Are there distinctions between decisions made by ordinary processes (for example, majority votes) and those which require extraordinary processes (for example, supermajority votes)? Or are there non-standard processes you would, or have, used in emergency situations? Explain as appropriate.

Currently there is only one amendment process for making upgrades to the network. In the periods of Tezos governance, there are different thresholds of acceptance. The initial proposal period allows validators to ‘upvote’ once on up to 20 proposals in order to narrow down to the 1 accepted proposal for that cycle. The exploration vote requires either an 80% supermajority or a high quorum based on participation rate. After the testing period, the promotion vote period requires either an 80% supermajority quorum or the same quorum style based on past participation rate.

Are there aspects that can never be changed through governance processes, short of a contentious hard fork of the network? If so, how is that ensured?

Yes - changes to the Tezos shell or things like the storage layer can require a hard fork, albeit unlikely to be controversial. Emergency security patches also must be done as hard forks.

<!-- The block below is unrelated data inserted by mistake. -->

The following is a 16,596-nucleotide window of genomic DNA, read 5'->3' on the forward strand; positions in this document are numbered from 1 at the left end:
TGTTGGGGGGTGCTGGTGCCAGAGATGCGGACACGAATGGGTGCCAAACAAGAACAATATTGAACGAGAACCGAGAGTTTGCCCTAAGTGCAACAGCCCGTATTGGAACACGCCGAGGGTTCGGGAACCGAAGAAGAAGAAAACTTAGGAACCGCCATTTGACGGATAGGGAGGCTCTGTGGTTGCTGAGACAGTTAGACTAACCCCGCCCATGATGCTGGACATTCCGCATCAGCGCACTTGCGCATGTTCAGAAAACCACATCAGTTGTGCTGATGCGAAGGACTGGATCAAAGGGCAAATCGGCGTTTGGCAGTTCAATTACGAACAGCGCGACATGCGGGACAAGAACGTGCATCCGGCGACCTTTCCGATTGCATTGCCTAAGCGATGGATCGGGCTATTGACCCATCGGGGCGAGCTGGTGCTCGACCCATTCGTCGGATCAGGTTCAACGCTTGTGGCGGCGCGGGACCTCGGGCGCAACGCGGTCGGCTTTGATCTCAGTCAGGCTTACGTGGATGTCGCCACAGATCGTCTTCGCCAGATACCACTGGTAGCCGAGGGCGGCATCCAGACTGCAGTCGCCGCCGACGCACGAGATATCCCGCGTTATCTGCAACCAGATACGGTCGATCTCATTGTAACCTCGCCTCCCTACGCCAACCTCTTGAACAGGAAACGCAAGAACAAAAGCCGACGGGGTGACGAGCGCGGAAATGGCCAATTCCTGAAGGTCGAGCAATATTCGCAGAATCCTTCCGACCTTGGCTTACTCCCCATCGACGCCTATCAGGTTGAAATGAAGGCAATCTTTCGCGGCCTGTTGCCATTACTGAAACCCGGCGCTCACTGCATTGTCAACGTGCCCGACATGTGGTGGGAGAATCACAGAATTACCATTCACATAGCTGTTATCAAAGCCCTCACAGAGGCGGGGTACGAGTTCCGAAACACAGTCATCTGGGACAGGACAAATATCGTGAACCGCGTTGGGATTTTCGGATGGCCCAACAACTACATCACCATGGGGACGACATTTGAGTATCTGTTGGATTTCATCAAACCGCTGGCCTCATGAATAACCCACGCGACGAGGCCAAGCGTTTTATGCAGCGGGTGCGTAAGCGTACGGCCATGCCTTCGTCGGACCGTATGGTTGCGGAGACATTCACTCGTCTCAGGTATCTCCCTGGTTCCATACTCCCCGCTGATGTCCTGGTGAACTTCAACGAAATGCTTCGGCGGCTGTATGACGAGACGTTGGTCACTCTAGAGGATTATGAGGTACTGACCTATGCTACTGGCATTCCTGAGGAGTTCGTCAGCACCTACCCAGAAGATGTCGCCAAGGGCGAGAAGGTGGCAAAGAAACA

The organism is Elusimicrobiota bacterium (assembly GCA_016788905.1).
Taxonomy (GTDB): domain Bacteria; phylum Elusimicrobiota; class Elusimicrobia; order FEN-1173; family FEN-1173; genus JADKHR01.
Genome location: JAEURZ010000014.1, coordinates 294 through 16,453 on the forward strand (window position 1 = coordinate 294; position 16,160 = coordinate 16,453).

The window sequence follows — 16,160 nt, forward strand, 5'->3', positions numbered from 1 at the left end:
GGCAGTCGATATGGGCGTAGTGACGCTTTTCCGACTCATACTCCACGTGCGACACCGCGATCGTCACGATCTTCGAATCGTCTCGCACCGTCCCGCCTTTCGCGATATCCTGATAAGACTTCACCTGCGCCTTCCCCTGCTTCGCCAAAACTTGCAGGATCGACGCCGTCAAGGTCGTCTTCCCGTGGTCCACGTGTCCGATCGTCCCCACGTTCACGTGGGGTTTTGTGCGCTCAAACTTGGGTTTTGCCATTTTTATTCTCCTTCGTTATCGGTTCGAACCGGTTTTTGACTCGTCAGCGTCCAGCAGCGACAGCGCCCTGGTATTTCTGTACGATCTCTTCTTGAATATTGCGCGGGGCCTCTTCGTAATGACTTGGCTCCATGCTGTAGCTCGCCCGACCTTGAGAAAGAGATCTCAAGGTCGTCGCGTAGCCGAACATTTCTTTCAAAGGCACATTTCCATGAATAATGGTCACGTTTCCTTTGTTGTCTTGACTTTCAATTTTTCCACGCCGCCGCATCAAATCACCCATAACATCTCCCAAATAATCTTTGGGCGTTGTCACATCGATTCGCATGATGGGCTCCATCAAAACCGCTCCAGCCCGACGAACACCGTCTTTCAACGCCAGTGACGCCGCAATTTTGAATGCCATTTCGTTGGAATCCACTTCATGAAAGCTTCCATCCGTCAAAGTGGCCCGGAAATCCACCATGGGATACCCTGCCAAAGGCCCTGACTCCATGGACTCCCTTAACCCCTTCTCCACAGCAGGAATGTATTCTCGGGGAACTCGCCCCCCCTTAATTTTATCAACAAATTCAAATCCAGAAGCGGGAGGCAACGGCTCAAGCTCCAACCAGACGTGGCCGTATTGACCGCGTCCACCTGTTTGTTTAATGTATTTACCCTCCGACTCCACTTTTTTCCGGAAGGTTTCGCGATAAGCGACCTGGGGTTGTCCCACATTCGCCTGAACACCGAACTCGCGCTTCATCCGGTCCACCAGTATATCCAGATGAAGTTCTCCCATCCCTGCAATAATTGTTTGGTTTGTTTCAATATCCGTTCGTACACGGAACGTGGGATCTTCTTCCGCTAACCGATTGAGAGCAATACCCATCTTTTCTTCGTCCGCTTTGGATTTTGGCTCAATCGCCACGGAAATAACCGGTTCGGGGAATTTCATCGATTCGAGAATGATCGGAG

Are there mechanisms that make changing the project easier or harder?

One of the core mechanisms implemented to make changes harder in order to better assess proposals is how governance is handled through four distinct periods over 3 months. By handling a single proposal at a time, having additional checks on whether the proposed upgrade would be beneficial to the platform, and having high-thresholds for passing, Tezos requires these checks to strongly encourage that only well-defined proposals get passed. The system also includes a quorum adjustment mechanism which prevents the process from becoming stuck with too high of a quorum.

What revisions to governance mechanisms have been made, or are under consideration, and why?

A significant change to Tezos’ quorum mechanism arrived in 2019’s Babylon upgrade. This adjusted the quorum such that adjustments would more closely reflect past participation, quorum is bounded by a ceiling and a floor, and removes risk of a “swinging boat” effect in which the quorum adjustment could rise too high based on high rates of participation. 

Another revision in the past has been the amount of assets needed to become a validator on the network which directly affects the ability for individuals to participate in the governance process. This was considered and passed in order to further democratize the network via lower entry costs and expand participation. 

A new amendment proposal would adds an additional “adoption” phase or waiting period between the final vote result and activation of the new protocol. This amendment also shortens the overall amendment period. Future proposals are expected to attempt decoupling of voting rights from consensus, allowing delegators to override bakers’ votes.


Other Information